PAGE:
Press Release
Free Access
Issue
A&A
Volume 526, February 2011
Article Number A11
Number of page(s) 5
Section Cosmology (including clusters of galaxies)
DOI https://doi.org/10.1051/0004-6361/201015610
Published online 14 December 2010

© ESO, 2010

1. Introduction

Many efforts have been made in past years to constrain the epoch of formation of massive elliptical galaxies. Recent observational results suggest that massive red-sequence galaxies were already assembled in cluster cores at z ~ 1.2 (e.g. De Propris et al. 1999; Andreon 2006a; Lidman 2008) and possibly up to z ~ 2 (Andreon 2010). Their colors and morphologies, as revealed from observational studies in mass selected samples, remain unchanged from z ~ 1 (e.g. Holden et al. 2007; Huertas-Company et al. 2009), which again suggests that these galaxies were assembled at even higher redshifts.

These observations may contradict the predictions of the ΛCDM model, in which mergers of gas-rich galaxies are the main driver of spheroid formation (e.g. Toomre & Toomre 1972) and the main explanation for the over density of red galaxies in cluster cores (e.g. Dressler 1984). Finding the cluster of galaxies at the highest redshifts allows the epoch of formation of elliptical galaxies to be pushed back, making it a very intense activity in past years (e.g. Papovich et al. 2010).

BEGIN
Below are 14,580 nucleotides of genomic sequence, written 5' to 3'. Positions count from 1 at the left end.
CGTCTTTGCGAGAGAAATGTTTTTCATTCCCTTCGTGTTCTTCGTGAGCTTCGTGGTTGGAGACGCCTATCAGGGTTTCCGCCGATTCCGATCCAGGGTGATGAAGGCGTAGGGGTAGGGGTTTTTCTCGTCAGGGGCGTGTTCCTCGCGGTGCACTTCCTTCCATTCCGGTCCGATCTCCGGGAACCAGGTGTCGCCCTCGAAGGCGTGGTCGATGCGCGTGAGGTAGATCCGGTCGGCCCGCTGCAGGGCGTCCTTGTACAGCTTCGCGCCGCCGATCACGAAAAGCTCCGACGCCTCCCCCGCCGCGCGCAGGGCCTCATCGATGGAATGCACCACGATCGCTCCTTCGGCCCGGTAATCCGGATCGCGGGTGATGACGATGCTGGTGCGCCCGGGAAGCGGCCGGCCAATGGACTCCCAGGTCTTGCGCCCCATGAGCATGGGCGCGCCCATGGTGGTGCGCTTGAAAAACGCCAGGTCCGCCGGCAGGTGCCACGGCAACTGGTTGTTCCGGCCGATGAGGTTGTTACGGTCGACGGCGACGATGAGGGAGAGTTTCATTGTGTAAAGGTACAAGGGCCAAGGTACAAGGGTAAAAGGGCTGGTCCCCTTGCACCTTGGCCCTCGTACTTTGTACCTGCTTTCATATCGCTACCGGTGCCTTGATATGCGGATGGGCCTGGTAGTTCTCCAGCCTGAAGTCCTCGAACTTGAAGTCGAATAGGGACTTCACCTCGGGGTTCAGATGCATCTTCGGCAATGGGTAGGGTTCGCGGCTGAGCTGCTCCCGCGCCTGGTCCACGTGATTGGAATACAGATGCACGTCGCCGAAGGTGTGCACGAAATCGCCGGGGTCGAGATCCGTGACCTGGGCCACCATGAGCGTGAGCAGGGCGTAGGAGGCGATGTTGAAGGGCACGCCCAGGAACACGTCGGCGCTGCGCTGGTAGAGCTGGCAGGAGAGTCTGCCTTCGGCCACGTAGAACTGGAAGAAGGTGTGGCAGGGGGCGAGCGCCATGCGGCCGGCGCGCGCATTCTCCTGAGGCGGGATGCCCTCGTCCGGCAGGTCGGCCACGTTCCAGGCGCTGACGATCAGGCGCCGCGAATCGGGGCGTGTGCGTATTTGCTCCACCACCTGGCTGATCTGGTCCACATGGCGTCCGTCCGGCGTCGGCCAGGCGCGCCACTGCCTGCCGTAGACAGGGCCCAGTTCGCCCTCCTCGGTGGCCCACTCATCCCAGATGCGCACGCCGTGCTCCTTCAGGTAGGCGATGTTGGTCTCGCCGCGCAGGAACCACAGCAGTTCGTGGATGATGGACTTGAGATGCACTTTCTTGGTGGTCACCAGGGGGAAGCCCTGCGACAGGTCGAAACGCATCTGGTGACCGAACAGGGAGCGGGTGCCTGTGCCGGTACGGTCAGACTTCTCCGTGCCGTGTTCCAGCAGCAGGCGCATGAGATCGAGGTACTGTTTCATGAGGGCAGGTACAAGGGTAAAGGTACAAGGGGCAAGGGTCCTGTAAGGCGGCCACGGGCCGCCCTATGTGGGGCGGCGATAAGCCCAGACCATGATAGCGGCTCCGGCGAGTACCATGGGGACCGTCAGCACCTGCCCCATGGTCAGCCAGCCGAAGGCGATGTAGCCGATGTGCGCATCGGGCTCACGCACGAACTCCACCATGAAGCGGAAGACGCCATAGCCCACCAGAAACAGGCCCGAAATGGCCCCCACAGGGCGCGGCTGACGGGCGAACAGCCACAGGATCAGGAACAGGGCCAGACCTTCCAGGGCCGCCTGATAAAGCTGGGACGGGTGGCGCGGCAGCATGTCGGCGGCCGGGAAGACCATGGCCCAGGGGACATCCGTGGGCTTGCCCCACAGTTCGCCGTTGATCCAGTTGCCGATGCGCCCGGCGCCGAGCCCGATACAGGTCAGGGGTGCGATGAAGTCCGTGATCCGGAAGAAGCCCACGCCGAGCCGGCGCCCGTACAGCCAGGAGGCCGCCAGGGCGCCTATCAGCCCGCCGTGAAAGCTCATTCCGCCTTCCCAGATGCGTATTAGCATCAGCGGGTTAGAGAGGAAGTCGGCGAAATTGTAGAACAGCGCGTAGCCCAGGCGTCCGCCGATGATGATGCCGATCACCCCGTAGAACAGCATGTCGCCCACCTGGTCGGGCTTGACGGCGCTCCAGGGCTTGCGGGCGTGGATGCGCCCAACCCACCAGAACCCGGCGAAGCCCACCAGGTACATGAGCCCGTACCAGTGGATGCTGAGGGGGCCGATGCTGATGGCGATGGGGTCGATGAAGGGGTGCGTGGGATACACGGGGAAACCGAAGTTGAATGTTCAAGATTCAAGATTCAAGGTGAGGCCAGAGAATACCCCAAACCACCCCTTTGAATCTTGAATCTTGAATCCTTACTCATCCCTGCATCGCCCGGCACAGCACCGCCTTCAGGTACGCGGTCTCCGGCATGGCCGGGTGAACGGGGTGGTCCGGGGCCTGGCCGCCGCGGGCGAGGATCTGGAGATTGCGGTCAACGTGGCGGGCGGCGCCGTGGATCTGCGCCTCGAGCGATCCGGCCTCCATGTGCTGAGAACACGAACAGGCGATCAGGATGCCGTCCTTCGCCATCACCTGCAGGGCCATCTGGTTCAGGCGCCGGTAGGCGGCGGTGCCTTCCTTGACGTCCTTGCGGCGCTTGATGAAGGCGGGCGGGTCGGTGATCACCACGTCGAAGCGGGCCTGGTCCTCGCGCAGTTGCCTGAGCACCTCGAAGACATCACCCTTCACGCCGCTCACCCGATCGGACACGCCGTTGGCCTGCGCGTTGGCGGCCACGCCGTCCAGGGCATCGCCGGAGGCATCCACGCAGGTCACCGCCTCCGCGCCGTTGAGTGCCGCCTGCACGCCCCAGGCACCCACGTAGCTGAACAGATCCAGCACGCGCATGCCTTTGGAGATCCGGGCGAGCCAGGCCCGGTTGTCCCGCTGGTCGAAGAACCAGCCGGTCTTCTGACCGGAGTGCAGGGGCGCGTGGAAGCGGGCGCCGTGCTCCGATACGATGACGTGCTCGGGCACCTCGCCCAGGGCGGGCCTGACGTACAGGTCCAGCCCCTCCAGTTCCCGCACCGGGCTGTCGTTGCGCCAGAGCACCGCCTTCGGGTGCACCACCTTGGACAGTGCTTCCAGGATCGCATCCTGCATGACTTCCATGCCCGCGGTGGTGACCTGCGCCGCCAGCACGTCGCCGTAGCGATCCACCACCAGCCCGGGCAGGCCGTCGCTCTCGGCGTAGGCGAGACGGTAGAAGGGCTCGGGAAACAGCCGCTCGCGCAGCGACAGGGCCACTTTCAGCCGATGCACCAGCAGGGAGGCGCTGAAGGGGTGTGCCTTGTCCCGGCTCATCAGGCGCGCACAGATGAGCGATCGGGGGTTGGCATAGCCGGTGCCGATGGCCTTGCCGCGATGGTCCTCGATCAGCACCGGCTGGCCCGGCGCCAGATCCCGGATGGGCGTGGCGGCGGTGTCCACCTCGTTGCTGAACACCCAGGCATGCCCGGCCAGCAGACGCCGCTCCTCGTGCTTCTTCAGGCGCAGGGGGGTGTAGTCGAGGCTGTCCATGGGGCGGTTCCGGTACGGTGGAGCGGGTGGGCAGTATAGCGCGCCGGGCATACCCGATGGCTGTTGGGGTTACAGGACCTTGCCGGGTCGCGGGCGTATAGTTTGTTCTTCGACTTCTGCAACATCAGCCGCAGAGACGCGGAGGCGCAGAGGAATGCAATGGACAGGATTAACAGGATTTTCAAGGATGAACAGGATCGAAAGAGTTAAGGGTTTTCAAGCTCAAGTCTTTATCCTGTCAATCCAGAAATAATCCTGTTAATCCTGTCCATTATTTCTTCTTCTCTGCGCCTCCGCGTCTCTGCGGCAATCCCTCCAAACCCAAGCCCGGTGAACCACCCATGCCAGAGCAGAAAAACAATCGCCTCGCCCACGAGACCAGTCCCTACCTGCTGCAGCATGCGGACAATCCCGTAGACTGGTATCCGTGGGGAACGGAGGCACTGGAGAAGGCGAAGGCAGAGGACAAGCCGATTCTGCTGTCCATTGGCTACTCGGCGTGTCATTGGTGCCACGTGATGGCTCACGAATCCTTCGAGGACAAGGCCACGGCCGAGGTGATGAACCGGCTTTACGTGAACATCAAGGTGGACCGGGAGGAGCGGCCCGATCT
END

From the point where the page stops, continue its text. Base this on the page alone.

Recently, Andreon et al. (2009) detected what seems to be the most distant cluster of galaxies to date (JKCS 041 at zphot = 1.9) by looking at over densities in red galaxies. JKCS 041 lies in the SWIRE/CFHTLS field at RA = 2h, Dec = –4 deg and benefits from an extensive multi-wavelength follow-up, spanning 1.4 Ghz to X rays and including SWIRE/Spitzer imaging in 7 IR bands (3.6, 4.5, 5.8, 8.0, 24, 70, 160 microns), as well as optical CFHTLS ugriz, WIRDS JHK, and UKIDSS JK data. The cluster has not been spectroscopically confirmed yet. However, in the Chandra follow-up, it is detected as an extended X-ray source with T ~ 7.4 keV, which confirms there is a hot intracluster medium, present in formed clusters and lacking in protoclusters.

In this paper we first report the presence of a clear red sequence of passive galaxies in the region of JKCS 041 using a filter pair sampling the Balmer break at z > 1.2: the z′ − J color. Second, by comparing the red sequence color of the JKCS 041 and IRC0218A, a spectroscopically confirmed cluster at z ~ 1.62 (Papovich et al. 2010; Tanaka et al. 2010), we confirm that JKCS 041 lies at a much higher redshift, and we quantify its photometric redshift (z ~ 2.2).

Throughout the paper, we assume the following cosmological parameters: H0 = 70 km s-1 Mpc-1, Ωm = 0.3, and ΩΛ = 0.7. Magnitudes are in the AB system.

thumbnail Fig. 1